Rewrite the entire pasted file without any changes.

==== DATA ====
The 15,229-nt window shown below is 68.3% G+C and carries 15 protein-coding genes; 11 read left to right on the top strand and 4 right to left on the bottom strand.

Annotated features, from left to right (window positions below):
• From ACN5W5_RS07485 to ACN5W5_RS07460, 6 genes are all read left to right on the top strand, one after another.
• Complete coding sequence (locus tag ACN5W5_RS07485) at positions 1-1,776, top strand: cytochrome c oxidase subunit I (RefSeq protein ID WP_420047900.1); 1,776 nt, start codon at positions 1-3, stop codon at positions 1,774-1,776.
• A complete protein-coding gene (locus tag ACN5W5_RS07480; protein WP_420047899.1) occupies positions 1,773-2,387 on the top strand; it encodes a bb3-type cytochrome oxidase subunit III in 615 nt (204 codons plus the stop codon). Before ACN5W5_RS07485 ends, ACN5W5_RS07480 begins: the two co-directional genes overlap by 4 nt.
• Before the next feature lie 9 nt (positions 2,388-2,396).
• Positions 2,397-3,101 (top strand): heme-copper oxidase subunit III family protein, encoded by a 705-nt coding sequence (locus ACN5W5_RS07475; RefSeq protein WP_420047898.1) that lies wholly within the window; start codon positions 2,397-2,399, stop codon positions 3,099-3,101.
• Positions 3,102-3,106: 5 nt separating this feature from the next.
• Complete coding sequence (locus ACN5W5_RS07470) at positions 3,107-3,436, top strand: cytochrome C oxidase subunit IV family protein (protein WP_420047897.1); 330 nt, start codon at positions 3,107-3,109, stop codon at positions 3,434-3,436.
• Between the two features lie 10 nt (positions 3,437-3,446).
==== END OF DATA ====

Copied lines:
The 15,229-nt window shown below is 68.3% G+C and carries 15 protein-coding genes; 11 read left to right on the top strand and 4 right to left on the bottom strand.

Annotated features, from left to right (window positions below):
• From ACN5W5_RS07485 to ACN5W5_RS07460, 6 genes are all read left to right on the top strand, one after another.
• Complete coding sequence (locus tag ACN5W5_RS07485) at positions 1-1,776, top strand: cytochrome c oxidase subunit I (RefSeq protein ID WP_420047900.1); 1,776 nt, start codon at positions 1-3, stop codon at positions 1,774-1,776.
• A complete protein-coding gene (locus tag ACN5W5_RS07480; protein WP_420047899.1) occupies positions 1,773-2,387 on the top strand; it encodes a bb3-type cytochrome oxidase subunit III in 615 nt (204 codons plus the stop codon). Before ACN5W5_RS07485 ends, ACN5W5_RS07480 begins: the two co-directional genes overlap by 4 nt.
• Before the next feature lie 9 nt (positions 2,388-2,396).
• Positions 2,397-3,101 (top strand): heme-copper oxidase subunit III family protein, encoded by a 705-nt coding sequence (locus ACN5W5_RS07475; RefSeq protein WP_420047898.1) that lies wholly within the window; start codon positions 2,397-2,399, stop codon positions 3,099-3,101.
• Positions 3,102-3,106: 5 nt separating this feature from the next.
• Complete coding sequence (locus ACN5W5_RS07470) at positions 3,107-3,436, top strand: cytochrome C oxidase subunit IV family protein (protein WP_420047897.1); 330 nt, start codon at positions 3,107-3,109, stop codon at positions 3,434-3,436.
• Between the two features lie 10 nt (positions 3,437-3,446).